Finally, an army of zombies has shown up in 16-bit fashion on the Nintendo Switch. Garage, one of the titles we’ve seen on the Nindies showcase, officially released on the eShop last week and aims to fulfill the itch of twin-stick shooter fans with an added apocalyptic twist. Does Garage’s attempt at horror come from its brilliance, or its lack thereof?

The game starts with Butch, a sleaze-bag drug dealer, waking up out of a trunk of a car. There’s an immediate eeriness in the opening areas of the game to set the tone of the zombified underground mall you’re about to traverse through. Blood, broken lights, smashed TVs, corpses, and other carnage paint the scenery for what’s to come. They all do quite a bit of their own storytelling as well. Reading scattered documents and checking the dimly-lit monitors along the way will inform you more of the mall owners, Smith Investments, and the lore behind what’s happened.

Combat can feel great at times, but also can feel annoying depending on what enemies you’re trying to mow down. Believe it or not, rats are the most annoying enemy to take down in this game. Sometimes they’re hard to see, and you can only kill them by stomping on them with a kick. Your kick animation is a bit slow, has terrible reach, and takes up a lot of stamina, so whiffing a kick means you’re going to get a beat down from a horde of zombified rats. To be blunt, it’s extremely annoying. I even found certain boss encounters to feel “cheap”, even on the normal difficulty setting. There’s a huge difference between something being difficult and mechanically unsound, and Garage has more than a few good examples of that through its gameplay.

However, you begin gaining new items in a similar fashion to the latest DOOM game. For instance, once you obtain the axe for the first time you’ll encounter a larger swarm of zombies. This is the game telling you that you’ve become more powerful and can survive in combat stronger than before. Except for rats though. They still need to be stomped. Other mechanics are introduced to, such as being able to chop chains off locked doors with the axe instead of having to find a key. It’s nice to see they added some utility to the weapons like that outside of combat.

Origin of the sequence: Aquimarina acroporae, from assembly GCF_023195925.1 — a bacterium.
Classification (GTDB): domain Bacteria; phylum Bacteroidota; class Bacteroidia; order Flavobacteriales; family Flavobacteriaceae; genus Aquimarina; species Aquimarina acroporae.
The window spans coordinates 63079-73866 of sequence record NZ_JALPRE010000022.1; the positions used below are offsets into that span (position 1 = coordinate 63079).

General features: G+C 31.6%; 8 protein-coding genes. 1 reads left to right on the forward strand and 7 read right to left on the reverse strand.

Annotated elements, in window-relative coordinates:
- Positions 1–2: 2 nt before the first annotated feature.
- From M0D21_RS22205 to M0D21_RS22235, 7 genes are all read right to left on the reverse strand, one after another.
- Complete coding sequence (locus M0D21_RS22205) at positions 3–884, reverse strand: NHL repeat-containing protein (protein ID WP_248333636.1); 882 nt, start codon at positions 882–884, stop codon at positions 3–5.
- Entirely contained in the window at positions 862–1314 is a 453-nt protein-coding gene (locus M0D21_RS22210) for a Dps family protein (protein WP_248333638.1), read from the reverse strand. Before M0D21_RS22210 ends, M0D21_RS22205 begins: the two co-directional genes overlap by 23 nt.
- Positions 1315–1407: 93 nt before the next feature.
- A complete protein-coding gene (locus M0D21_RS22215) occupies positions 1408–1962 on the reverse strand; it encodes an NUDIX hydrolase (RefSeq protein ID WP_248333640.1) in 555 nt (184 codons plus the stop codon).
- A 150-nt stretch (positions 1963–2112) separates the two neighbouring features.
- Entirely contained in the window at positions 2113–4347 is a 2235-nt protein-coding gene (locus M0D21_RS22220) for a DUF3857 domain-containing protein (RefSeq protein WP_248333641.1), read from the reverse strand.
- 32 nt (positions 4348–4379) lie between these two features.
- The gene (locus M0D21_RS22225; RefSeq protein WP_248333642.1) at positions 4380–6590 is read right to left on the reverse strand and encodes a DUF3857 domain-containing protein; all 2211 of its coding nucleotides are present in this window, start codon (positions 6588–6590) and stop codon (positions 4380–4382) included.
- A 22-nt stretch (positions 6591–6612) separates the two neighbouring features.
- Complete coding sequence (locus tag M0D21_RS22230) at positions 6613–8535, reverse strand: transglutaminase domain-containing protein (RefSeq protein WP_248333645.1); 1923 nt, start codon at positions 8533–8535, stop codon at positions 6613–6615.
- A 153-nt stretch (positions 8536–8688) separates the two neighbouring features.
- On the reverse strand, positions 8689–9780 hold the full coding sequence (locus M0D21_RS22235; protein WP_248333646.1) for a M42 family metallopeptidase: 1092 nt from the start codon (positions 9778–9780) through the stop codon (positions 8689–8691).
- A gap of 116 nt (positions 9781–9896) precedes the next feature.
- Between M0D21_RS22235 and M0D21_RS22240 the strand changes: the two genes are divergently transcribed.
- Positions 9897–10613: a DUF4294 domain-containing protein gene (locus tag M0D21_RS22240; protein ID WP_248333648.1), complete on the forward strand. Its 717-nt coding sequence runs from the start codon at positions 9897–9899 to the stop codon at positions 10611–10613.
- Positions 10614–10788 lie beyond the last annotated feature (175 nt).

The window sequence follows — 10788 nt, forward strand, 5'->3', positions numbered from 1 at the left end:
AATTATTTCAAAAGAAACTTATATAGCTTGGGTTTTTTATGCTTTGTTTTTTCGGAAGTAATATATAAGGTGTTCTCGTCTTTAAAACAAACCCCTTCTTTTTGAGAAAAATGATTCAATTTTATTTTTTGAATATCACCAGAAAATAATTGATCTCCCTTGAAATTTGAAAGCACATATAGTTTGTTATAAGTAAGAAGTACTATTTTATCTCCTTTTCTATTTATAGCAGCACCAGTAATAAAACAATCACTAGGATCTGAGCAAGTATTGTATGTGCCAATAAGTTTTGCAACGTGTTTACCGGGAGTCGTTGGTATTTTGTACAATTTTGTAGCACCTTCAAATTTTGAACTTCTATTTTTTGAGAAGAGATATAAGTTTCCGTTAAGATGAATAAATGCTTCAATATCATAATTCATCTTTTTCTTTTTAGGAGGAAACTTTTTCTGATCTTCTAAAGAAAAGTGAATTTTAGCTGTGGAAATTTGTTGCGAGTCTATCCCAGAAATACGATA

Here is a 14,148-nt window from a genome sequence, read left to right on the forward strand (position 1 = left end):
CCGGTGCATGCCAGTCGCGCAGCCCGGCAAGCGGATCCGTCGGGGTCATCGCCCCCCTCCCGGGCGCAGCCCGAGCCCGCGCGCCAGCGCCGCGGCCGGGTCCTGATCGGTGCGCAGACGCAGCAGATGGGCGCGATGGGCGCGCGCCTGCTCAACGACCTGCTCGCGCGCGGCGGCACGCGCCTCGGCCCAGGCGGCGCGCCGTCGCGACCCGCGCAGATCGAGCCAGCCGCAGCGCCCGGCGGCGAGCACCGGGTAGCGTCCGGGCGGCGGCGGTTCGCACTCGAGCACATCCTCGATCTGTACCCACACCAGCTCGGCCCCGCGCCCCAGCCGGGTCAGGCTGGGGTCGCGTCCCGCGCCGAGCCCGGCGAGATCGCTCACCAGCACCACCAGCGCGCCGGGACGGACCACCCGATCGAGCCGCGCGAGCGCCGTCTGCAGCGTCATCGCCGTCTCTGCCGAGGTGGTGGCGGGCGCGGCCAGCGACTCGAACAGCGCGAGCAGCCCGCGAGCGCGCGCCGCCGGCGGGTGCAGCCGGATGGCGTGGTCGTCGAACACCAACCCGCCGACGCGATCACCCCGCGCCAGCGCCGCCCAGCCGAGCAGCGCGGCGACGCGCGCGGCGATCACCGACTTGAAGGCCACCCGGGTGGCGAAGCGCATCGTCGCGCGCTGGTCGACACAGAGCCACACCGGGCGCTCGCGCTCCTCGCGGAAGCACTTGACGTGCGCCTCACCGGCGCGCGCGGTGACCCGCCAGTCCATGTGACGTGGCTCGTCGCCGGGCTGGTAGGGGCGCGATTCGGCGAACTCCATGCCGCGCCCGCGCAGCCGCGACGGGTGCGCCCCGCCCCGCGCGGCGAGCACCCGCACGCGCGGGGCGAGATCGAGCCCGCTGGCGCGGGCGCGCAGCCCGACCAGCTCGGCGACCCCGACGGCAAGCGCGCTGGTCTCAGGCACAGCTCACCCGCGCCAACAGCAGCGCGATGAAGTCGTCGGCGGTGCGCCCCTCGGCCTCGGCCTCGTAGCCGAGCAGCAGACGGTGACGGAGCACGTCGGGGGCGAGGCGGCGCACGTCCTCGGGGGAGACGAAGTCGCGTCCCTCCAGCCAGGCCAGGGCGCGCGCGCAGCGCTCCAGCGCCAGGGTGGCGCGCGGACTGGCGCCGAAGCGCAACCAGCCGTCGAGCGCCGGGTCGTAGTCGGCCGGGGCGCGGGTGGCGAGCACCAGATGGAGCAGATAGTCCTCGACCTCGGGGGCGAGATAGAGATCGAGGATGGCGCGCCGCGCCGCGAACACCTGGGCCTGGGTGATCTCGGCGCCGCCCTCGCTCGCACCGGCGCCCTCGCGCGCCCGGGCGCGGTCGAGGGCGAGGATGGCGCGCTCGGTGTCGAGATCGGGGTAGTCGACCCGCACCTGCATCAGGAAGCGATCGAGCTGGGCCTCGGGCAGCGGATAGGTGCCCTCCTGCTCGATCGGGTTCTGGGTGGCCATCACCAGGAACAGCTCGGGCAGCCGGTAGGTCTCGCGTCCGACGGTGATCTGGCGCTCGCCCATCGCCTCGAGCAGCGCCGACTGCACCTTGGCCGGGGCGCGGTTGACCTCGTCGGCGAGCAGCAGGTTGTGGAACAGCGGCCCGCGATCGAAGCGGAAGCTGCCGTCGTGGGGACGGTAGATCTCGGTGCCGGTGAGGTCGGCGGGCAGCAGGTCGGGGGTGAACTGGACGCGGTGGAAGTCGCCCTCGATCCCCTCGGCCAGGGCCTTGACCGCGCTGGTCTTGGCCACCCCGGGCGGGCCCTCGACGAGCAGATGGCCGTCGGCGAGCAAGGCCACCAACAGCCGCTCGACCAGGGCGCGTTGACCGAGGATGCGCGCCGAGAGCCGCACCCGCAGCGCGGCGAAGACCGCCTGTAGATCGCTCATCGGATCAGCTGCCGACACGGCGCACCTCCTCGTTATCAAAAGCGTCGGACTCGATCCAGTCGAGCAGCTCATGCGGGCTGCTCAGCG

Outside of storytelling and combat is exploration. Finding nooks and crannies will help you find keys that you need to move further into the underground mall. They’ll lead you to bigger and worse zombies, brutal bosses, and trippy hallucinogenic scenarios. Some of the art design during those trips moments really stood out, but they also got in the way at times. Some paths became unclear, and enemies would appear at strange times that felt completely unpredictable. Again, it was something that became more frustrating than anything and took away from the experience.

Something I would’ve liked to see was more HD rumble implementation. This game is a part of the Nindies showcase and deserves the attention of the entire machine that is the Nintendo Switch. Getting a good feel of some of various explosions and impact in this game’s action would’ve added a lot to what Garage is striving to do.

My first hour of diving into Garage was extremely promising, but as time went on the honeymoon phase quickly began to fade. Tearing apart zombies and snagging new weapons from a top-down perspective made me feel like I was preparing myself for a recipe of DOOM mixed with an adventure feel from The Legend of Zelda: A Link to the Past. In that sense, the game serves its purpose, but Garage ends up being just another average take on the overly saturated slew of apocalyptic zombie survival games we’ve seen over the last decade with an added touch of a twin-stick shooter.